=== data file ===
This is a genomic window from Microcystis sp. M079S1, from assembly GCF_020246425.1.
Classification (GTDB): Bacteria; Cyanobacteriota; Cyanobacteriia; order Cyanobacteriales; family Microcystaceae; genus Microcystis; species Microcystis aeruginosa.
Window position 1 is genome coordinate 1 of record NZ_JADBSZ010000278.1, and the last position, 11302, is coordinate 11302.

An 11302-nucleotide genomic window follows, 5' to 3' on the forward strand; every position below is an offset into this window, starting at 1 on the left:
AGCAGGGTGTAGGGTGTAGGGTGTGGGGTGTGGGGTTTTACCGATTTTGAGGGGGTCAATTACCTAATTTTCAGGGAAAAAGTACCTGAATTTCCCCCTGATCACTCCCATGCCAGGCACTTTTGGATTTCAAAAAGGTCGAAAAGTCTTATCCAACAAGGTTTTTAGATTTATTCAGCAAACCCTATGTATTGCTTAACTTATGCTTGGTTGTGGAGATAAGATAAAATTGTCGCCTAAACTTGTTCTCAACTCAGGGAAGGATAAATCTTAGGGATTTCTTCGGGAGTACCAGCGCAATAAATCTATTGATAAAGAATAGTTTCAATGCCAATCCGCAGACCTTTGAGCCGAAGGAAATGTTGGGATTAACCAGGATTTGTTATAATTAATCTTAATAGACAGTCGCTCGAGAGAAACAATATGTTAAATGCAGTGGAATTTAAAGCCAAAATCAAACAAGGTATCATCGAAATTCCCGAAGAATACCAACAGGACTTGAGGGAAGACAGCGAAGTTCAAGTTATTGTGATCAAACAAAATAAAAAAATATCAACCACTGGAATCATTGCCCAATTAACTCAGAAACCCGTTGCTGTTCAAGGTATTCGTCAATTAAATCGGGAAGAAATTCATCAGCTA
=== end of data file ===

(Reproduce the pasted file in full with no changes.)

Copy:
This is a genomic window from Microcystis sp. M079S1, from assembly GCF_020246425.1.
Classification (GTDB): Bacteria; Cyanobacteriota; Cyanobacteriia; order Cyanobacteriales; family Microcystaceae; genus Microcystis; species Microcystis aeruginosa.
Window position 1 is genome coordinate 1 of record NZ_JADBSZ010000278.1, and the last position, 11302, is coordinate 11302.

An 11302-nucleotide genomic window follows, 5' to 3' on the forward strand; every position below is an offset into this window, starting at 1 on the left:
AGCAGGGTGTAGGGTGTAGGGTGTGGGGTGTGGGGTTTTACCGATTTTGAGGGGGTCAATTACCTAATTTTCAGGGAAAAAGTACCTGAATTTCCCCCTGATCACTCCCATGCCAGGCACTTTTGGATTTCAAAAAGGTCGAAAAGTCTTATCCAACAAGGTTTTTAGATTTATTCAGCAAACCCTATGTATTGCTTAACTTATGCTTGGTTGTGGAGATAAGATAAAATTGTCGCCTAAACTTGTTCTCAACTCAGGGAAGGATAAATCTTAGGGATTTCTTCGGGAGTACCAGCGCAATAAATCTATTGATAAAGAATAGTTTCAATGCCAATCCGCAGACCTTTGAGCCGAAGGAAATGTTGGGATTAACCAGGATTTGTTATAATTAATCTTAATAGACAGTCGCTCGAGAGAAACAATATGTTAAATGCAGTGGAATTTAAAGCCAAAATCAAACAAGGTATCATCGAAATTCCCGAAGAATACCAACAGGACTTGAGGGAAGACAGCGAAGTTCAAGTTATTGTGATCAAACAAAATAAAAAAATATCAACCACTGGAATCATTGCCCAATTAACTCAGAAACCCGTTGCTGTTCAAGGTATTCGTCAATTAAATCGGGAAGAAATTCATCAGCTA